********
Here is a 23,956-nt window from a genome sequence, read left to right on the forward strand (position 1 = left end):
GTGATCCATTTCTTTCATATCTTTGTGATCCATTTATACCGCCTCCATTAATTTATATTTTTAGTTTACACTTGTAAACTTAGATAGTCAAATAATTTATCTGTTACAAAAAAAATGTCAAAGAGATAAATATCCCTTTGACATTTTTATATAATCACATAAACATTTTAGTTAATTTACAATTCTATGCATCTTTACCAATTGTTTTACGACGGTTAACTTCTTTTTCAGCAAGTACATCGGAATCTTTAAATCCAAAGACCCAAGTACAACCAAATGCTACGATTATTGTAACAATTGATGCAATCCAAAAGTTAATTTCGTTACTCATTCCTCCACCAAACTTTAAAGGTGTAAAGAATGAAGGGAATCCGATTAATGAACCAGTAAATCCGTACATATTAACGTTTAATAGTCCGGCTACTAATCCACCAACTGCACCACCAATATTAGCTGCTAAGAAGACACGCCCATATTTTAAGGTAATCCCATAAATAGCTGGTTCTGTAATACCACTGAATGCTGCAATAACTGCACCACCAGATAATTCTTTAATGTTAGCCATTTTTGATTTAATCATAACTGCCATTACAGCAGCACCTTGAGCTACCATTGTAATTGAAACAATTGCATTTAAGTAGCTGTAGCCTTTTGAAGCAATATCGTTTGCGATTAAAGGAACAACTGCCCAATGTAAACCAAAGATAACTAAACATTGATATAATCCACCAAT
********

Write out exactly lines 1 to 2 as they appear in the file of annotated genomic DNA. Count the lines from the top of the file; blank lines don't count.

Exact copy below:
Here is a 23,956-nt window from a genome sequence, read left to right on the forward strand (position 1 = left end):
GTGATCCATTTCTTTCATATCTTTGTGATCCATTTATACCGCCTCCATTAATTTATATTTTTAGTTTACACTTGTAAACTTAGATAGTCAAATAATTTATCTGTTACAAAAAAAATGTCAAAGAGATAAATATCCCTTTGACATTTTTATATAATCACATAAACATTTTAGTTAATTTACAATTCTATGCATCTTTACCAATTGTTTTACGACGGTTAACTTCTTTTTCAGCAAGTACATCGGAATCTTTAAATCCAAAGACCCAAGTACAACCAAATGCTACGATTATTGTAACAATTGATGCAATCCAAAAGTTAATTTCGTTACTCATTCCTCCACCAAACTTTAAAGGTGTAAAGAATGAAGGGAATCCGATTAATGAACCAGTAAATCCGTACATATTAACGTTTAATAGTCCGGCTACTAATCCACCAACTGCACCACCAATATTAGCTGCTAAGAAGACACGCCCATATTTTAAGGTAATCCCATAAATAGCTGGTTCTGTAATACCACTGAATGCTGCAATAACTGCACCACCAGATAATTCTTTAATGTTAGCCATTTTTGATTTAATCATAACTGCCATTACAGCAGCACCTTGAGCTACCATTGTAATTGAAACAATTGCATTTAAGTAGCTGTAGCCTTTTGAAGCAATATCGTTTGCGATTAAAGGAACAACTGCCCAATGTAAACCAAAGATAACTAAACATTGATATAATCCACCAAT